Aside from the final, there's one major episode of Strictly Come Dancing that every contestant aspires towards: Blackpool night, when the show decamps to one of the global centres of ballroom dancing. For almost a century, the town's annual dance festival has cemented its revered status amongst dancers — and it's been a yearly Strictly fixture since 2009, according to the BBC, though the show first relocated to Blackpool in 2004. But despite the decades of glamour played out in the town's historic ballrooms, Strictly Come Dancing's Blackpool show is somewhat less luxurious behind the scenes, as these backstage secrets reveal.
The Tower Ballroom, where the Strictly Blackpool show is filmed, opened in 1899, the BBC says — and back then, nobody anticipated an enormous TV crew squeezing in backstage. While the show's usual studios in Elstree, London offer capacious dressing rooms, accommodations for the prop and costume departments, and all the facilities necessary for a huge TV production, the Tower Ballroom provides nothing of the sort. The BBC took a trip to Blackpool to report on the fast-paced preparations for tonight's show, and found that the Strictly cast and crew are making do with something pretty far from luxury.
The Dressing Rooms Are Seriously Makeshift
Tess Daly and Claudia Winkleman have the best dressing rooms, the BBC says, though they're not especially plush. The professional dancers are squashed into two communal dressing rooms — one for men, one for women — while Darcey Bussell gets ready in a broom closet. The celebrities, meanwhile, aren't even assigned dressing rooms, making do with corridors and wardrobe rooms to don their sequins.
"In Elstree we've all got our own lovely modern dressing rooms and here it's a bit makeshift, but it brings everyone together," said Faye Tozer. "This is the entertainment biz — we've all changed in a toilet."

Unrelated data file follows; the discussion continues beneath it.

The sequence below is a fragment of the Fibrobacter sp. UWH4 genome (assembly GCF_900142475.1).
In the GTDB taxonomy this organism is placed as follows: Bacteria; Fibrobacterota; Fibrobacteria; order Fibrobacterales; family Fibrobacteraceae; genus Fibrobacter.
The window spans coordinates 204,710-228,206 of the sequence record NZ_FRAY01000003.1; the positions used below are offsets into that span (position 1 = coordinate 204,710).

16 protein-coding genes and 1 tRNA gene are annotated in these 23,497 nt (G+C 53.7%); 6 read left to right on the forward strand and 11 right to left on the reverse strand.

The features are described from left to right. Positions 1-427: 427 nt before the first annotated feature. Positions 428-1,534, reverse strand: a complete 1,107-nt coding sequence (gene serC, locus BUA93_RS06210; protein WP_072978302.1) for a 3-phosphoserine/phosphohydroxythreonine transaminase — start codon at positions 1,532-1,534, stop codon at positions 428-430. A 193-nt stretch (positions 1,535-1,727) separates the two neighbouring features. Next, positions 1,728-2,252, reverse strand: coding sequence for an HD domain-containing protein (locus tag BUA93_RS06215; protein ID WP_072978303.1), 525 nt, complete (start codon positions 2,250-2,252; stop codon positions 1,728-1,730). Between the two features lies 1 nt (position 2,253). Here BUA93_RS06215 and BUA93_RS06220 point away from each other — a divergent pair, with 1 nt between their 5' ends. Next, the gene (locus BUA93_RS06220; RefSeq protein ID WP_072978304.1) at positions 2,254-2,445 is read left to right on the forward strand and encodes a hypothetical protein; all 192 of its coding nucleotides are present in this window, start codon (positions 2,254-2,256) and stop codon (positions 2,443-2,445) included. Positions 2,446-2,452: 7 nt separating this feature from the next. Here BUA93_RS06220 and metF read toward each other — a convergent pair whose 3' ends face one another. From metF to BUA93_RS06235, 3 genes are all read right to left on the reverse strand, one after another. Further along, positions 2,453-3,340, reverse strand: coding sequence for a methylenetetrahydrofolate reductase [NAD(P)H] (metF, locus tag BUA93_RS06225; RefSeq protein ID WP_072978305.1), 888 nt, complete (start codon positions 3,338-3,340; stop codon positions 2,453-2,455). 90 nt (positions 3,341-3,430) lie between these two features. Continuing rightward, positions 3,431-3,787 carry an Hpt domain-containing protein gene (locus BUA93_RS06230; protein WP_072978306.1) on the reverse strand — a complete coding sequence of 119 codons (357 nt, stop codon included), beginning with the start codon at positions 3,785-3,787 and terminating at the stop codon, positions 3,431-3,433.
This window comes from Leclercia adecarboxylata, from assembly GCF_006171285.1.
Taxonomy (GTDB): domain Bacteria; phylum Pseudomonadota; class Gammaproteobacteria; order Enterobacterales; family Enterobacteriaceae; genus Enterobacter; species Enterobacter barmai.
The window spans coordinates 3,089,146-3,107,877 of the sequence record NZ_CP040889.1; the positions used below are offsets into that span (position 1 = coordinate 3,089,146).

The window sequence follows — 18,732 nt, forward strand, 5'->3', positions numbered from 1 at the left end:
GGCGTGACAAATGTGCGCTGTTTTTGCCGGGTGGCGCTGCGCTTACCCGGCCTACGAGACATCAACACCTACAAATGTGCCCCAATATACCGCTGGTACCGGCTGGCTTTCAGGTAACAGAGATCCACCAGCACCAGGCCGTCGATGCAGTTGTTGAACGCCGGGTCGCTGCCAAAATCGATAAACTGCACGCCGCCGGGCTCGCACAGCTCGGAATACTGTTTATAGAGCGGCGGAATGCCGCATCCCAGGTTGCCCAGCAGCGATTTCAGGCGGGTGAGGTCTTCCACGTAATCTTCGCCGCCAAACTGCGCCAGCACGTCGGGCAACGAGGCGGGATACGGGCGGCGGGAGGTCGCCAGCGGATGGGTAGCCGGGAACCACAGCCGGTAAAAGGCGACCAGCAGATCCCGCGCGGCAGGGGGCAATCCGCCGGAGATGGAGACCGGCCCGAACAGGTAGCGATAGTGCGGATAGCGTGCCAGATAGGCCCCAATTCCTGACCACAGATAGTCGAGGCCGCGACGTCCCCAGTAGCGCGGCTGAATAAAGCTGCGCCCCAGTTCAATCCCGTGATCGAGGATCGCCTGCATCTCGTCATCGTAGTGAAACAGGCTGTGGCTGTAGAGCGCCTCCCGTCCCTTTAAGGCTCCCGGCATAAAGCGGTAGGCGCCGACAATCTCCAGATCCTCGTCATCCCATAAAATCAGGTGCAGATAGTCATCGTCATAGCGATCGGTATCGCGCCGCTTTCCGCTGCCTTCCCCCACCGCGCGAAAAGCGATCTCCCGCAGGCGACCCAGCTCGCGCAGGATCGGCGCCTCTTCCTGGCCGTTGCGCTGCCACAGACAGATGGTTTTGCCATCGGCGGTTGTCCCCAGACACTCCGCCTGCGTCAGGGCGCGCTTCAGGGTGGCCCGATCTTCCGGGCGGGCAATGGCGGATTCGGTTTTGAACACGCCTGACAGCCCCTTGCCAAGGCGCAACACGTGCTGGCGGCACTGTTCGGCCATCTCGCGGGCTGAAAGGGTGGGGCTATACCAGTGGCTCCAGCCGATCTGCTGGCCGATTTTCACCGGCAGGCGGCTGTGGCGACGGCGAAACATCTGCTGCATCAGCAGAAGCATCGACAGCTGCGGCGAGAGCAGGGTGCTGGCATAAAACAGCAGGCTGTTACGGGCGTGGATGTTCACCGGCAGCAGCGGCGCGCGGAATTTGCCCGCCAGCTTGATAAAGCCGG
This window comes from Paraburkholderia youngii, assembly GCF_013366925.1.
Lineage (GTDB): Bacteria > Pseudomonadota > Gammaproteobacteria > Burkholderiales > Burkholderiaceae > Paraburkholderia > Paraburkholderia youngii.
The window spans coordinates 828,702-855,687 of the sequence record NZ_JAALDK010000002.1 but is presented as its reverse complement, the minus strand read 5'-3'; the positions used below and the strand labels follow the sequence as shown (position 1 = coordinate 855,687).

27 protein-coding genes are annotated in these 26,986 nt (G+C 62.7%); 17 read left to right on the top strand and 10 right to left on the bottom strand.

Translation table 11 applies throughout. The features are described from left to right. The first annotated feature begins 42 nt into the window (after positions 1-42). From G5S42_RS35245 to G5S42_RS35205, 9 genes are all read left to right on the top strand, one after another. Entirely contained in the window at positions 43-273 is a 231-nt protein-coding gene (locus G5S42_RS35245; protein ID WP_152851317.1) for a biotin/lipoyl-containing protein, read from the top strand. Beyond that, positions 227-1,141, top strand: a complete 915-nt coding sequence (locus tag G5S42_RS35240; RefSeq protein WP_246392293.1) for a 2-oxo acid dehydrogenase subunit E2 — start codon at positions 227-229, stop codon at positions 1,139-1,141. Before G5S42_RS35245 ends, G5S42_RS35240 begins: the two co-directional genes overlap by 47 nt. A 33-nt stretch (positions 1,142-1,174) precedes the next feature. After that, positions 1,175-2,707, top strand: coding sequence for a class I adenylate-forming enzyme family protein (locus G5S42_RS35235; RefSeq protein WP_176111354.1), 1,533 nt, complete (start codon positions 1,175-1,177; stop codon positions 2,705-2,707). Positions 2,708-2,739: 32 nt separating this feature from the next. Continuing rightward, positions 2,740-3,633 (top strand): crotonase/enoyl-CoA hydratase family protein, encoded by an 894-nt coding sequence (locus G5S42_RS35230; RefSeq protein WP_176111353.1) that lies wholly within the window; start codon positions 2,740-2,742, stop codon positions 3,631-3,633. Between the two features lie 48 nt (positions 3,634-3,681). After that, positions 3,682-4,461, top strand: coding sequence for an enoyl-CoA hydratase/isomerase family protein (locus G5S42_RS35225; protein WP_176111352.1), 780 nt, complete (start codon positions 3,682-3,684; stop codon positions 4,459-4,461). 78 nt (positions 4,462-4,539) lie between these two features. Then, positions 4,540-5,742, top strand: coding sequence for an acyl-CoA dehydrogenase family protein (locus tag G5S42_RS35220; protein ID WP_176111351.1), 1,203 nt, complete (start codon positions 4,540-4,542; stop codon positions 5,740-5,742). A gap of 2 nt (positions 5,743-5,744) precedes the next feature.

The Props Have To Be Built In The Ballroom
The Tower Ballroom's service lifts are too small to move large equipment, forcing the crew to heave equipment up the stairs themselves. And the ballroom doors, again, weren't installed with TV production in mind. "We have very small doors and we have very large props, so a lot of stuff has to be made in the ballroom because it doesn't fit through the doors," explained line producer Kate Jones. "The props are big because the ballroom's so big. Everything just gets enlarged when you come here."
Two major items aren't recreated for the Blackpool show: the judges' desk and Claudia Winkleman's booth, where she speaks to the celebrities and their partners after they perform. Instead, replicas are stored in Manchester, dusted off for a yearly appearance on the telly.
Some of the props for tonight's show? Giant piano keyboards for Joe Sugg and Dianne Buswell's routine, and a fish and chip booth called "Pashley's Plaice" — presumably for Ashley Roberts and Pasha Kovalev.
The Building Smells Like History
...which doesn't mean it's damp and dusty. Charles Venn spoke admiringly of the venerated venue, telling the BBC, "There's a lovely decadence to this place." He added, "You can see it in the architecture and the building — it feels historic. The seats, the walls, the smell, everything feels like you're going back in time, and I love things like that myself. I feel like I'm walking into history."
Line producer Jones feels similarly, saying, "We're so proud to come up and do our show from up here each year." She continued, "I personally love coming here, and I get goosebumps when I walk into that ballroom."
The Dancefloor Takes Some Getting Used To
As a purpose-built venue for ballroom dancing, the Tower Ballroom has a sprung dancefloor — which means it bounces a little, absorbing shock from the dancers' movements and minimising the risk of injury. "You feel a bit like, 'Ooh, my belly!'" said Karen Clifton, Charles Venn's partner. "We're not used to having a bouncy floor in Elstree, but that's the beauty of Blackpool."
Looks like the celebrities have a little more to contend with tonight than pre-show nerves: they'll be changing in the corridors, taking their physio appointments in the toilet (seriously), and bearing the weight of a century of ballroom history. Still, it's a milestone episode each celebrity hopes to reach — so it's evidently very much worth it.